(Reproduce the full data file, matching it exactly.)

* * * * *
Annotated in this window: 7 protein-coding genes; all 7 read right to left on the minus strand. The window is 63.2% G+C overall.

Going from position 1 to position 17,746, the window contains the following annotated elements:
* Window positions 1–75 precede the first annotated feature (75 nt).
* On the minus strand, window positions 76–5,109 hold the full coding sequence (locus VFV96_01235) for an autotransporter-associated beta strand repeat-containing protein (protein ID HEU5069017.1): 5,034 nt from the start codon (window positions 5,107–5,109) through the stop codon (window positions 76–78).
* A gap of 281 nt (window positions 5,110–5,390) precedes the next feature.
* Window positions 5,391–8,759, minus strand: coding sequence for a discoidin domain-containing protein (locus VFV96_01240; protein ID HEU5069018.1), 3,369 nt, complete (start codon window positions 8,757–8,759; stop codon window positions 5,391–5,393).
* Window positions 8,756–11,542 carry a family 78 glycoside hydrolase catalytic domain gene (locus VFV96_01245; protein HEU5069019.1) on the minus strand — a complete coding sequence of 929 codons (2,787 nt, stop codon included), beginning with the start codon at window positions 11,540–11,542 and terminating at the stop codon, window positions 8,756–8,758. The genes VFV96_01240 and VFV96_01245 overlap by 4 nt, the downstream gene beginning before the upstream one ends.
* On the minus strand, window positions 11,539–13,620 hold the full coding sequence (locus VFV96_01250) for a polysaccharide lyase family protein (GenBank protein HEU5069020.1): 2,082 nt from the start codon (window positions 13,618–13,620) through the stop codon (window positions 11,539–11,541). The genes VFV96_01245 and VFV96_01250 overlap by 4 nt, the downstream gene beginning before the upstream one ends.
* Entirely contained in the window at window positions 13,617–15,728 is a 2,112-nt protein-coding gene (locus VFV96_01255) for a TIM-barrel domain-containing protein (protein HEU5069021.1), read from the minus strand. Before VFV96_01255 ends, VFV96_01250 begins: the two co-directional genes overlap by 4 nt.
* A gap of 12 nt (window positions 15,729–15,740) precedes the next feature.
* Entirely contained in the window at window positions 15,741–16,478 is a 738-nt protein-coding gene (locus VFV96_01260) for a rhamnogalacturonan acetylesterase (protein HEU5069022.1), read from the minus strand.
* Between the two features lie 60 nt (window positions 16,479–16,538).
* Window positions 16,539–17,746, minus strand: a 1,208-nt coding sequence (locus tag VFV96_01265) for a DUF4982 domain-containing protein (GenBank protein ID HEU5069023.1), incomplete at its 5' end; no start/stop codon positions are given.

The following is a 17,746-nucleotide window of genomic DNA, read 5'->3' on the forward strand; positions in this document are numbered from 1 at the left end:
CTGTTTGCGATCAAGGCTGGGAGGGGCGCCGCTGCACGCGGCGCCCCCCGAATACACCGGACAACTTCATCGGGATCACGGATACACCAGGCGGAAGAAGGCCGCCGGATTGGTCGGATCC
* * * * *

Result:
Annotated in this window: 7 protein-coding genes; all 7 read right to left on the minus strand. The window is 63.2% G+C overall.

Going from position 1 to position 17,746, the window contains the following annotated elements:
* Window positions 1–75 precede the first annotated feature (75 nt).
* On the minus strand, window positions 76–5,109 hold the full coding sequence (locus VFV96_01235) for an autotransporter-associated beta strand repeat-containing protein (protein ID HEU5069017.1): 5,034 nt from the start codon (window positions 5,107–5,109) through the stop codon (window positions 76–78).
* A gap of 281 nt (window positions 5,110–5,390) precedes the next feature.
* Window positions 5,391–8,759, minus strand: coding sequence for a discoidin domain-containing protein (locus VFV96_01240; protein ID HEU5069018.1), 3,369 nt, complete (start codon window positions 8,757–8,759; stop codon window positions 5,391–5,393).
* Window positions 8,756–11,542 carry a family 78 glycoside hydrolase catalytic domain gene (locus VFV96_01245; protein HEU5069019.1) on the minus strand — a complete coding sequence of 929 codons (2,787 nt, stop codon included), beginning with the start codon at window positions 11,540–11,542 and terminating at the stop codon, window positions 8,756–8,758. The genes VFV96_01240 and VFV96_01245 overlap by 4 nt, the downstream gene beginning before the upstream one ends.
* On the minus strand, window positions 11,539–13,620 hold the full coding sequence (locus VFV96_01250) for a polysaccharide lyase family protein (GenBank protein HEU5069020.1): 2,082 nt from the start codon (window positions 13,618–13,620) through the stop codon (window positions 11,539–11,541). The genes VFV96_01245 and VFV96_01250 overlap by 4 nt, the downstream gene beginning before the upstream one ends.
* Entirely contained in the window at window positions 13,617–15,728 is a 2,112-nt protein-coding gene (locus VFV96_01255) for a TIM-barrel domain-containing protein (protein HEU5069021.1), read from the minus strand. Before VFV96_01255 ends, VFV96_01250 begins: the two co-directional genes overlap by 4 nt.
* A gap of 12 nt (window positions 15,729–15,740) precedes the next feature.
* Entirely contained in the window at window positions 15,741–16,478 is a 738-nt protein-coding gene (locus VFV96_01260) for a rhamnogalacturonan acetylesterase (protein HEU5069022.1), read from the minus strand.
* Between the two features lie 60 nt (window positions 16,479–16,538).
* Window positions 16,539–17,746, minus strand: a 1,208-nt coding sequence (locus tag VFV96_01265) for a DUF4982 domain-containing protein (GenBank protein ID HEU5069023.1), incomplete at its 5' end; no start/stop codon positions are given.

The following is a 17,746-nucleotide window of genomic DNA, read 5'->3' on the forward strand; positions in this document are numbered from 1 at the left end:
CTGTTTGCGATCAAGGCTGGGAGGGGCGCCGCTGCACGCGGCGCCCCCCGAATACACCGGACAACTTCATCGGGATCACGGATACACCAGGCGGAAGAAGGCCGCCGGATTGGTCGGATCC